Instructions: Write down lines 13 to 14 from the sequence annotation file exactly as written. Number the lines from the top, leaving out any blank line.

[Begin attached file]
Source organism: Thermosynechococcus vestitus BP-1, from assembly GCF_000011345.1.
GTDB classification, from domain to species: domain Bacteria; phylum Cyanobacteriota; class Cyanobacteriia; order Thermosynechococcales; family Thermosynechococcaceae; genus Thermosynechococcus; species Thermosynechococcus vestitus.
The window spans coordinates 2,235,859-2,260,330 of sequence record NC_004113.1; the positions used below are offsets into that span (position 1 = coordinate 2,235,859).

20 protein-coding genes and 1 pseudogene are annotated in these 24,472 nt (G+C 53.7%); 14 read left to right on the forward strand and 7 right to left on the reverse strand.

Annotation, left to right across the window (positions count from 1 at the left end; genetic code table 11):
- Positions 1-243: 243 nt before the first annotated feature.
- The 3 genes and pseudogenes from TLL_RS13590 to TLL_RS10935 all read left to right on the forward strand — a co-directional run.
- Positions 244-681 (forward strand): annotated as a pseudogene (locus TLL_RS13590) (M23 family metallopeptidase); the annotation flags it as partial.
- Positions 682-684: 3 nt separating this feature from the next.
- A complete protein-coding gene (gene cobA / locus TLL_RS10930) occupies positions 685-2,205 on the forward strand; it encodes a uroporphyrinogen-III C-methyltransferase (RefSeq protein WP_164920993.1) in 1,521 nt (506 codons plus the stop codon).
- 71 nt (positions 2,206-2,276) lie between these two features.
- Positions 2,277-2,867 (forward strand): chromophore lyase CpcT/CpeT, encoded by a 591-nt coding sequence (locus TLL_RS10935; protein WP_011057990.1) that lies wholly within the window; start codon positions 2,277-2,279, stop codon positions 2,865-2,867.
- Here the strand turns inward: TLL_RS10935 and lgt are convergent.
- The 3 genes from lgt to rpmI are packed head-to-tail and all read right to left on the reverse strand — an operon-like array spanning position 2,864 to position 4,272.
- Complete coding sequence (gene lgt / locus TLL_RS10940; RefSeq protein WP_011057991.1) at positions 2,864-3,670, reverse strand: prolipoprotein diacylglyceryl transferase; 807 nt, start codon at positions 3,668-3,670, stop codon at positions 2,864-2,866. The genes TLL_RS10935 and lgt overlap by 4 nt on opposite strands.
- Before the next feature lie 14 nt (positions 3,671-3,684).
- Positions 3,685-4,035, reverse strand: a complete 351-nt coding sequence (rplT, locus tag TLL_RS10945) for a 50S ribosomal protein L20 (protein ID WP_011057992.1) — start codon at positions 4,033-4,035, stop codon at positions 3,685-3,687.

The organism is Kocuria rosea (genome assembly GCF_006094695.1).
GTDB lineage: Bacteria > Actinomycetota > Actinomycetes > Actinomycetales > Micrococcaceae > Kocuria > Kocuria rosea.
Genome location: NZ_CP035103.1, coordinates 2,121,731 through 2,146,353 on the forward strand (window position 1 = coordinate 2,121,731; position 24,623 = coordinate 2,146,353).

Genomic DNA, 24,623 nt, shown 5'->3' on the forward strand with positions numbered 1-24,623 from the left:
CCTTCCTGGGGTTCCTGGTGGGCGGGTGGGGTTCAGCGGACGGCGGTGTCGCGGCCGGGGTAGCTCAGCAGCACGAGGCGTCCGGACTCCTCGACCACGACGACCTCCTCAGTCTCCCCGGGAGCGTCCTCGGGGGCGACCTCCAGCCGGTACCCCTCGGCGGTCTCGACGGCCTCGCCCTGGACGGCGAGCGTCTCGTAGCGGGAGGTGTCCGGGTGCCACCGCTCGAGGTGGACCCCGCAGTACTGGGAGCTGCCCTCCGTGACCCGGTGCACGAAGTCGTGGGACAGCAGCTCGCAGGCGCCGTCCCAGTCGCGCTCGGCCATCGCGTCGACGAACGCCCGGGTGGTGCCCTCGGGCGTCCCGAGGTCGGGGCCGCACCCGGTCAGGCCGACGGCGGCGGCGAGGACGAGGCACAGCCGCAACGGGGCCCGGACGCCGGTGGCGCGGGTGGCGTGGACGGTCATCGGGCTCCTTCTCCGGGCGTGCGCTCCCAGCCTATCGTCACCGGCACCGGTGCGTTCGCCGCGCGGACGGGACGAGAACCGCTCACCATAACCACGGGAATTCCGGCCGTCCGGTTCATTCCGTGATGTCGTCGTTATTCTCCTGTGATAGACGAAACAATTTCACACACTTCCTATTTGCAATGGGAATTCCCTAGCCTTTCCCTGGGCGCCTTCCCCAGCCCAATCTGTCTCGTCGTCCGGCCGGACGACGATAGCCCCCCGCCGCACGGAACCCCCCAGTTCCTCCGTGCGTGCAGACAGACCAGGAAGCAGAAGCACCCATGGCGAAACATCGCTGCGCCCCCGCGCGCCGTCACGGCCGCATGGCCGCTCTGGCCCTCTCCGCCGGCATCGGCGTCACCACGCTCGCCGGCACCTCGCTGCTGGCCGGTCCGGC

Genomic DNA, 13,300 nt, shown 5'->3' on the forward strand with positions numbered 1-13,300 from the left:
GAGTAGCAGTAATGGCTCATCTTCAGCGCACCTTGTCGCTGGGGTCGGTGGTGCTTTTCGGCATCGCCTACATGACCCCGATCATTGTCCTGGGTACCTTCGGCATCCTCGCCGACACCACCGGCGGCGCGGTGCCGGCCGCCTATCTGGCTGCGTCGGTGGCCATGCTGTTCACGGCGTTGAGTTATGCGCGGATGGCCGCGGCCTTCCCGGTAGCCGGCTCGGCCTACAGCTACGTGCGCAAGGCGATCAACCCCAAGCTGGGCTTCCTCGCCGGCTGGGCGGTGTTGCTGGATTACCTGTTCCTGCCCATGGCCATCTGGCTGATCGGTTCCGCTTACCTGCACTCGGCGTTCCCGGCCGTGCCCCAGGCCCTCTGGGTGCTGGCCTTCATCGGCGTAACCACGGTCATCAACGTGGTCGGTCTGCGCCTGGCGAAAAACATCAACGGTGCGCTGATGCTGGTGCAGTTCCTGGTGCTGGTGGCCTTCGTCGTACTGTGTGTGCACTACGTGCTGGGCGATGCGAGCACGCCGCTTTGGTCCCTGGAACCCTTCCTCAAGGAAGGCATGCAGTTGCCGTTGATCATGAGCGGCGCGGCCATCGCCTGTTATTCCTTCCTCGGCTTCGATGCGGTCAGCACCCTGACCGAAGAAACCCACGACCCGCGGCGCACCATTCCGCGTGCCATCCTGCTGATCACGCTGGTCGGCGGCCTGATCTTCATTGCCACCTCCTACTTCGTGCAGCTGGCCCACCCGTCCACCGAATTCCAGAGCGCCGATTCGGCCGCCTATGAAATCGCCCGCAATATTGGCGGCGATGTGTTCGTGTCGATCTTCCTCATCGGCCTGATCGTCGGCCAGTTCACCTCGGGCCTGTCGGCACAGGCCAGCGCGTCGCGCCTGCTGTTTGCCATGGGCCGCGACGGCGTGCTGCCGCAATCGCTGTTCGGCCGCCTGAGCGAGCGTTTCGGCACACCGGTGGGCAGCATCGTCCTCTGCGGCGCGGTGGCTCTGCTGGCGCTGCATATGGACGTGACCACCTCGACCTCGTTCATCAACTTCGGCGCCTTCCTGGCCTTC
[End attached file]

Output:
- Here the strand turns inward: TLL_RS10935 and lgt are convergent.
- The 3 genes from lgt to rpmI are packed head-to-tail and all read right to left on the reverse strand — an operon-like array spanning position 2,864 to position 4,272.